What are the unique features of Lewy Body dementia?
Dementia +
Parkinsonian features
visual hallucinations
repeated unexpected falls
What are the usual components of a “dementia work-up”?
- Note: Alzheimer’s = diagnosis of exclusion
- mini mental status exam (MMSE)
- UA
- Ca2+
- B12
- CT/MRI of head
What drugs are helpful in treating Alzheimer’s Disease?
Cholinesterase inhibitors – Donepezil, Rivastigmine, Galantamine
Vit E may help
Memantine – may improve symptoms
How does one differentiate btw vascular dementia and Alzheimer’s disease?
brain MRI
What are the differing presentations of Alzheimer’s dementia, Pick’s disease, and Lewy body dementia?
see above
What are 2 symptoms that should clue you in to the diagnosis of multiple sclerosis (MS)?
(1) Unilateral optic neuritis presents as diminished visual acuity in the central field of vision. These symptoms can be mild or may progress to severe visual loss. Periorbital pain (aggravated by eye movement) often precedes or accompanies the visual loss.
(2) Internuclear opthalmoplegia (affected eye cannot adduct due to lesion in ipsilateral medial longitudinal fasciculus) pt presents with diplopia
- Prominent nystagmus is often observed in the abducting eye = Marcus Gunn Pupil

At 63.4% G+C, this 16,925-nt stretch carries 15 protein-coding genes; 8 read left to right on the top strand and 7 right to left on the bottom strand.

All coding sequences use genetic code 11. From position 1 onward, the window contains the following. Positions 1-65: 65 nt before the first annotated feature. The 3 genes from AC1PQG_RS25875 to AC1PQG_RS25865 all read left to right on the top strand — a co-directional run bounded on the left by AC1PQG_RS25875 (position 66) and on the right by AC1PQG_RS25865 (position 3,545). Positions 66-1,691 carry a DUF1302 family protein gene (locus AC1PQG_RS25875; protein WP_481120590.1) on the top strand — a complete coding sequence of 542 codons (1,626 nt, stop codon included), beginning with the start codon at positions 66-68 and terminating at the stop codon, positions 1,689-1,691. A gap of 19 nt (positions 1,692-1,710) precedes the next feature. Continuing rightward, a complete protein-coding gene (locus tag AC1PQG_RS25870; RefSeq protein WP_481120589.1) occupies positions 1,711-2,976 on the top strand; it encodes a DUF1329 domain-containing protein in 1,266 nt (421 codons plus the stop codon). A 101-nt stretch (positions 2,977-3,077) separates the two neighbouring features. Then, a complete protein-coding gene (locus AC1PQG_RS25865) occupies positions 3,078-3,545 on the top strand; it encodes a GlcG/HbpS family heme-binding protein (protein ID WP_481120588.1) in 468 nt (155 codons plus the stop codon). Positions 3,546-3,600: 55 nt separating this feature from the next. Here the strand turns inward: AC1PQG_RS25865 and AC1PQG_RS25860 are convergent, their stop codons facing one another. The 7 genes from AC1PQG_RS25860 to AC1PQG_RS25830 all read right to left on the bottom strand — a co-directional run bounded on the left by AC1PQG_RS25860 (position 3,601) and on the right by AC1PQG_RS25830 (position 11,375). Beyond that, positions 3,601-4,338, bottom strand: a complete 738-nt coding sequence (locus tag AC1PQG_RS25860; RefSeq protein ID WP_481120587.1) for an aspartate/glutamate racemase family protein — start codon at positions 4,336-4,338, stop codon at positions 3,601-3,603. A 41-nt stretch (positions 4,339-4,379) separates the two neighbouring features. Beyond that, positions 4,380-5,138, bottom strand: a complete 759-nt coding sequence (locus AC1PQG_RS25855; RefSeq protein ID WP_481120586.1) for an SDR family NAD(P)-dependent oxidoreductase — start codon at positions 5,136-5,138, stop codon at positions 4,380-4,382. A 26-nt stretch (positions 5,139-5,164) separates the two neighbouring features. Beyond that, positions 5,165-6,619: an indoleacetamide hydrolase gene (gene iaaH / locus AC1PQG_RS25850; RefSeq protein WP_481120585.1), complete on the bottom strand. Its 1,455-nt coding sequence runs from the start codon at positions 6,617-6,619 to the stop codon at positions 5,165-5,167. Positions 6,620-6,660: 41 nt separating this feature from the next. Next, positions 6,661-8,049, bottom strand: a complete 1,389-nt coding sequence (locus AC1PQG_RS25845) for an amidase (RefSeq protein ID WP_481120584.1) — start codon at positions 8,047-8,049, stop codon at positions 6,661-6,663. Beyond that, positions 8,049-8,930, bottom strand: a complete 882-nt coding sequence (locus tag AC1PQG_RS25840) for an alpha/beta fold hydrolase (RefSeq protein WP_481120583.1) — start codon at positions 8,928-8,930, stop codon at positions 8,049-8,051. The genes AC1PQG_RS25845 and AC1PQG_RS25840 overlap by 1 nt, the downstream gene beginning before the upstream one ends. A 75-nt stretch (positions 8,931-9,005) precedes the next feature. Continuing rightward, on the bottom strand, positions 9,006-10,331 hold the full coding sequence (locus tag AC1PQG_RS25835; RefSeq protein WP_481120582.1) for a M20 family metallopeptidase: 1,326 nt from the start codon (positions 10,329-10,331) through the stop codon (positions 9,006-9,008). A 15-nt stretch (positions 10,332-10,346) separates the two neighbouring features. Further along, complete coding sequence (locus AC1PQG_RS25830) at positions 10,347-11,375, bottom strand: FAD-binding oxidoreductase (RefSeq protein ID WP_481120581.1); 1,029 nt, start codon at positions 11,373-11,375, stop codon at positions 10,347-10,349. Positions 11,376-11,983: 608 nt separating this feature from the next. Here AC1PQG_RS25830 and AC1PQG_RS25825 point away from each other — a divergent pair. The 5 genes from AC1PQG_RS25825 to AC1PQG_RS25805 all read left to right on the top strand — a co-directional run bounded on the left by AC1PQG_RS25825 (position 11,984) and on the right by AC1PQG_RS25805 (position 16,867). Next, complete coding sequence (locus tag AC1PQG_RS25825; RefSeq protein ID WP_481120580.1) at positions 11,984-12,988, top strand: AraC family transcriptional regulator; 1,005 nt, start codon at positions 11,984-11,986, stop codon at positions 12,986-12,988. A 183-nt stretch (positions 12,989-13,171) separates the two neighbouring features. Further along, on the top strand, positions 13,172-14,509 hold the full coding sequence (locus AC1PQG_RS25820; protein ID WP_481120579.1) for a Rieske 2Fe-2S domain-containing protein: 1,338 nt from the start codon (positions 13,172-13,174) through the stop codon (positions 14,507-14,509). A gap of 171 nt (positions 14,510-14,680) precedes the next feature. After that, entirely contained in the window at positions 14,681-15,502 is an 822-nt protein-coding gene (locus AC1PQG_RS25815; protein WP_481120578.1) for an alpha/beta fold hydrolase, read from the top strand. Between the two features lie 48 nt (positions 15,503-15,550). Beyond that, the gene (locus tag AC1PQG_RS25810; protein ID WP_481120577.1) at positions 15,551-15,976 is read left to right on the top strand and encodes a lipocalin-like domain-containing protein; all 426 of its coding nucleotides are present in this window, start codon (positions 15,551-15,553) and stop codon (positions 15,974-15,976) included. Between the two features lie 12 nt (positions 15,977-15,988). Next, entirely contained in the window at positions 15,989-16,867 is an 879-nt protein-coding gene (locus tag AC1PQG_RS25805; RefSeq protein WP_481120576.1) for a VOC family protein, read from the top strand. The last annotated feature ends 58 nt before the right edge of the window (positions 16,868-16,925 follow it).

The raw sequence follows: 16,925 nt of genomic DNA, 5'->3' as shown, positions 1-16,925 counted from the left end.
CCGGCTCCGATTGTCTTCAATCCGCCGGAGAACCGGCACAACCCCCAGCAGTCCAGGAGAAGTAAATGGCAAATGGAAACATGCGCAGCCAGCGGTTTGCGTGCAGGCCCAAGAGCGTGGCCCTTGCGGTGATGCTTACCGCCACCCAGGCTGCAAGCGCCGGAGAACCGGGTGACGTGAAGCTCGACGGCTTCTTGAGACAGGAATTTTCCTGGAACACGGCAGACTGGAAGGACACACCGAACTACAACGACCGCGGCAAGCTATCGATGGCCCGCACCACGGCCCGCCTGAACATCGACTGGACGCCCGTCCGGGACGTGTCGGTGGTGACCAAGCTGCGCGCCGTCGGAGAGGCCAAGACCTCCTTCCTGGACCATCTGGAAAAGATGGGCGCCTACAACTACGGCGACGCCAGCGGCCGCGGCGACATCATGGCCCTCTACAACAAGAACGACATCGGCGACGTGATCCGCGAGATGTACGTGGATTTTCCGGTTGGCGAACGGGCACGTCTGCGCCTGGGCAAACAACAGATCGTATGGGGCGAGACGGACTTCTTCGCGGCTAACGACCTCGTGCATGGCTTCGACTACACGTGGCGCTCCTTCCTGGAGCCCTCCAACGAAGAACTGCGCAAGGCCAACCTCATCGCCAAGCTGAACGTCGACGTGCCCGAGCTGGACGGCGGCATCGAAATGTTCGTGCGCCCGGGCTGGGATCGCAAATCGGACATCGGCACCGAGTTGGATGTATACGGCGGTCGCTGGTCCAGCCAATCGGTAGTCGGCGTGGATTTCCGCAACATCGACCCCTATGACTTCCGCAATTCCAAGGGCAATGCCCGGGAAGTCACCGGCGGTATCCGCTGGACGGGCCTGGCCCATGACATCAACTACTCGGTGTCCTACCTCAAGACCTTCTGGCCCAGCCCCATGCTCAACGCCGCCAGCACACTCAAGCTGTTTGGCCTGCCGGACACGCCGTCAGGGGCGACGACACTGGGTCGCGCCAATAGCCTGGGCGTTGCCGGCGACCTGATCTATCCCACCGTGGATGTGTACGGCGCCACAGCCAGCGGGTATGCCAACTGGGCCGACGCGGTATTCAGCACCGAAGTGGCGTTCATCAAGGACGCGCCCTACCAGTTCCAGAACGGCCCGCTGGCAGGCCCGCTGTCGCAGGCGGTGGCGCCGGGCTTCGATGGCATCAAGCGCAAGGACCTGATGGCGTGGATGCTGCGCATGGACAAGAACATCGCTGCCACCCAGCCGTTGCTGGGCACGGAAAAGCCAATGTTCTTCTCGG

What LP finding is diagnostic of MS?
CSF shows ↑ protein, mildly ↑ WBCs, oligoclonal bands, ↑IgG
WTQ that you missed:

36yo F is brought to the ED due to paraplegia and bladder incontinence. She immediately tells you that she has "multiple sclerosis in remission". She has a h/o optic neuritis and internuclear ophthalmoplegia, and both resolved with treatment. At that time, MRI showed plaques in the periventricular region. She is currently not taking any medications. What is the most appropriate treatment at this time?
Corticosteroids (NOT interferon!)

Notes: Acute exacerbations of MS are treated with corticosteroids. Beta-interferon or glatiramer acetate are used to decrease the frequency of exacerbations in pts with relapsing-remitting or secondary progressive form of MS
What will the brain MRI in an MS pt show?
Multiple asymmetric white matter lesions
What important neuronal tract is the first to be compressed and compromised in the case of syringomyelia?